Osram Sylvania LED lamp appears with rogue Lighting Facts label

Oct. 13, 2009
Another LED lamp maker appears to have circumvented the correct procedure for obtaining a Lighting Facts label from the DOE.
Last month, LEDs Magazine reported that several Philips LED lamps were on sale in the USA with unauthorised versions of the Lighting Facts label on their packaging – see Philips makes its own Lighting Facts labels.
Lighting Facts label...or is it? The Lighting Facts label is part of the Department of Energy’s voluntary SSL Quality Advocates program, via which LED luminaire makers can “demonstrate their commitment to accurate and consistent reporting of product performance claims,” to quote the DOE.

After the problem came to light, the Philips lamps group hurriedly joined the program and submitted the required performance data.

Now, it appears that Osram Sylvania has also made its own Lighting Facts label for its 4W PAR16 LED lamp – see image. The label lacks the standard portrait format and other features of the authorized label.

When we checked the Lighting Facts website (on October 12), Osram Sylvania was listed as a partner, but the product in question was not listed.

Package front Separate from the Lighting Facts label issue, the Osram Sylvania packaging also raises another issue, that of inappropriate comparison with existing technology. The 4W LED lamp is stated to be a replacement for a 25W lamp (of unspecified type).

However, the LED lamp produces only 110 lumens. Even if the conventional 25W lamp has an efficacy of only 10 lm/W, then it still would produce 250 lm. Would the consumer notice this? Our guess is yes.

Such product comparisons, which were also a point of contention for a recently-introduced LED lamp from Lemnis (see News), are not covered by the Lighting Facts program.

DOE comments on Lighting Facts

At the end of September, following our Philips article but before the situation with Osram Sylvania came to light, DOE commented on the Lighting Facts label program. Below, we quote directly from the Postings email authored by Jim Brodrick, who runs the DOE’s SSL program:

“In our effort to monitor how the Lighting Facts label is being used, we have unfortunately discovered that some manufacturers have copied or reproduced the label without going through the relatively simple and straightforward process required by the program.

This is simply unacceptable for two key reasons. First, the Lighting Facts label is registered to the U.S. Department of Energy, and as such, cannot be reproduced or recreated without express permission. Secondly, each product that is registered with the program is designated a unique label. This is the only version of the label that can be used with that specific product and it cannot be altered or re-created.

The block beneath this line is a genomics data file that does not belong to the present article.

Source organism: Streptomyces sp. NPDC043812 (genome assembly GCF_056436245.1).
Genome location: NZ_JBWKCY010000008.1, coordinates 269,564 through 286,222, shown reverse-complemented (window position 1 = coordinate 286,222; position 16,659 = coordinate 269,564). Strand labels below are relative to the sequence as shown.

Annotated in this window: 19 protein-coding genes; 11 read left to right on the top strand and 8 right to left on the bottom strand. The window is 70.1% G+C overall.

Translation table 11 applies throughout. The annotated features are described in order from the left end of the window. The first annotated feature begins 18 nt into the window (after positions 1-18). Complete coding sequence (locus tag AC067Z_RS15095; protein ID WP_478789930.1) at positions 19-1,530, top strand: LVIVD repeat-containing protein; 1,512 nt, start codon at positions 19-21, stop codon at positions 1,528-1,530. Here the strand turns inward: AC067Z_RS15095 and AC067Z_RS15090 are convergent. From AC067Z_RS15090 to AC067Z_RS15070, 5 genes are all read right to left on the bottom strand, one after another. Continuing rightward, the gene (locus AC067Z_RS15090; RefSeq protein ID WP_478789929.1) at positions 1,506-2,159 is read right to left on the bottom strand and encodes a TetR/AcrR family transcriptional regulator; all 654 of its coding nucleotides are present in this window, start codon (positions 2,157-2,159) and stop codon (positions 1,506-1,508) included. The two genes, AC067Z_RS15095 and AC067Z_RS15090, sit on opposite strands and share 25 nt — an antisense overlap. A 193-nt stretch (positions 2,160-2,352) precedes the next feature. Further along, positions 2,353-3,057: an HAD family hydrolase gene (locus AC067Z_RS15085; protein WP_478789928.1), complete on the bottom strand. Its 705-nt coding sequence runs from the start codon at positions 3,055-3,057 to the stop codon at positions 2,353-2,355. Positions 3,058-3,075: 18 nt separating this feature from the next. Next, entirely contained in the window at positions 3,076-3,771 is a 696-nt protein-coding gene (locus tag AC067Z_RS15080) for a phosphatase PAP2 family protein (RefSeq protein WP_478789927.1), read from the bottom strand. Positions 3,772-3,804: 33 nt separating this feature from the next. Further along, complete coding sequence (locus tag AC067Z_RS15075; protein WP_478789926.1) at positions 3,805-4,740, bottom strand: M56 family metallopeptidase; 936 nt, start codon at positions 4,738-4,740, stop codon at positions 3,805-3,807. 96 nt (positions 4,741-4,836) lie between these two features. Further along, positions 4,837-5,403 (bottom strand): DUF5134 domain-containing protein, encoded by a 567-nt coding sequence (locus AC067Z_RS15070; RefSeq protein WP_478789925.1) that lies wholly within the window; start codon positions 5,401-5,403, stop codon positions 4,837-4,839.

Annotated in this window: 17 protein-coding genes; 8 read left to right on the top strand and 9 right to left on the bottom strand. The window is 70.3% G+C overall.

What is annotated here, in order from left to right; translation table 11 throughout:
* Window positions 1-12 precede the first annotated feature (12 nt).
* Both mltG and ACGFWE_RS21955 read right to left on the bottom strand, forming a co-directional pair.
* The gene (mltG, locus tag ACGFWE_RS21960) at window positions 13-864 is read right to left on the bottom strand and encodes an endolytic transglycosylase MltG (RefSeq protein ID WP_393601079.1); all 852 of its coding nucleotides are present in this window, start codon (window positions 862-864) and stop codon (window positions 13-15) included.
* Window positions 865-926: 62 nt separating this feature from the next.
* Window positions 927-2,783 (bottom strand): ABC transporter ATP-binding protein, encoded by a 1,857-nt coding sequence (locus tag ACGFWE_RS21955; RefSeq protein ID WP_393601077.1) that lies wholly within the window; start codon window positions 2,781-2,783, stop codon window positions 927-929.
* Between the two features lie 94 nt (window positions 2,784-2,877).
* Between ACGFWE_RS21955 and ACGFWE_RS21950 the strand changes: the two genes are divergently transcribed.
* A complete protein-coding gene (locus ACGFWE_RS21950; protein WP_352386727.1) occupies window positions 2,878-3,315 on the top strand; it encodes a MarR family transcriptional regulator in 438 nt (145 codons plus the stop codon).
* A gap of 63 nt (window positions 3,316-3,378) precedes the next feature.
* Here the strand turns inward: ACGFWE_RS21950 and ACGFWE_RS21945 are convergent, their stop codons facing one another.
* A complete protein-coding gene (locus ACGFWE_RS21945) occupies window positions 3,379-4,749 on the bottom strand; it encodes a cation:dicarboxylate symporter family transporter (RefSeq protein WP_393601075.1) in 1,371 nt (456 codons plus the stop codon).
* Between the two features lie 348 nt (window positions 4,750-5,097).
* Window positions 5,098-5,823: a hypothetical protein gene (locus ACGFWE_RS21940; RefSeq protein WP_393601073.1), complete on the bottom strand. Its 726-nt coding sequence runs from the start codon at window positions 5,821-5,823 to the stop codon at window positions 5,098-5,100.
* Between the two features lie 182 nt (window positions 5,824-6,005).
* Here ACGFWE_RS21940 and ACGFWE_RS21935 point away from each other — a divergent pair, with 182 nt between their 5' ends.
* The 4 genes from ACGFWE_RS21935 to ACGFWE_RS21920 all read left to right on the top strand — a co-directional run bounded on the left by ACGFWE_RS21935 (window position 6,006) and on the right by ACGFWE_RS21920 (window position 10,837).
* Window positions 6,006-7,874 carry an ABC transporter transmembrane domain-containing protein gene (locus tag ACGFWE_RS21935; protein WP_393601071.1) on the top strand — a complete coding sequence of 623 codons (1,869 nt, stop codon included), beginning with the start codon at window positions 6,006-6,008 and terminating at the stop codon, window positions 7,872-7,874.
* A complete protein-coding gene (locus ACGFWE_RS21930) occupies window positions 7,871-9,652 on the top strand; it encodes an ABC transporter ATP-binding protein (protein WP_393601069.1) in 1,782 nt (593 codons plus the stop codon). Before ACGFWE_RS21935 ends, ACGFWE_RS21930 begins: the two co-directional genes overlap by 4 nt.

With each case that DOE learns about, we are taking immediate action to investigate the violation and insist on conformity with the program requirements. You will also see that DOE has made some recent changes to the web site that make it crystal clear that the label can only be used with products that are officially registered and listed on the product list. Additional changes include modifying the label design to make it more difficult to copy.

In order to maintain the program's integrity, it is the responsibility of all of the Lighting Facts partners to be vigilant and help guard against misuse of the Lighting Facts label. There are a couple simple things you need to do:

  • When you see the Lighting Facts label on product literature or packaging, please check the Lighting Facts product list on the web site to make sure that it is listed and the metrics are consistent. Only the products that are listed on the web site have been verified to the LM-79 test reports and can display the label.
  • Check the Lighting Facts partner list to make sure that the manufacturer of the product is a valid partner.
  • Please report any questionable products to me so that we can quickly address any issues.
Anyone who does not play by the rules will have to answer not just to me, but to the DOE lawyers and the Federal Trade Commission. The program, the industry, and the consumer will not be served by rogue and counterfeit Lighting Facts labels. Their presence in the market undermines the very nature of the program which is designed to protect the consumer from getting burned by products whose performance falls short of manufacturers' claims.”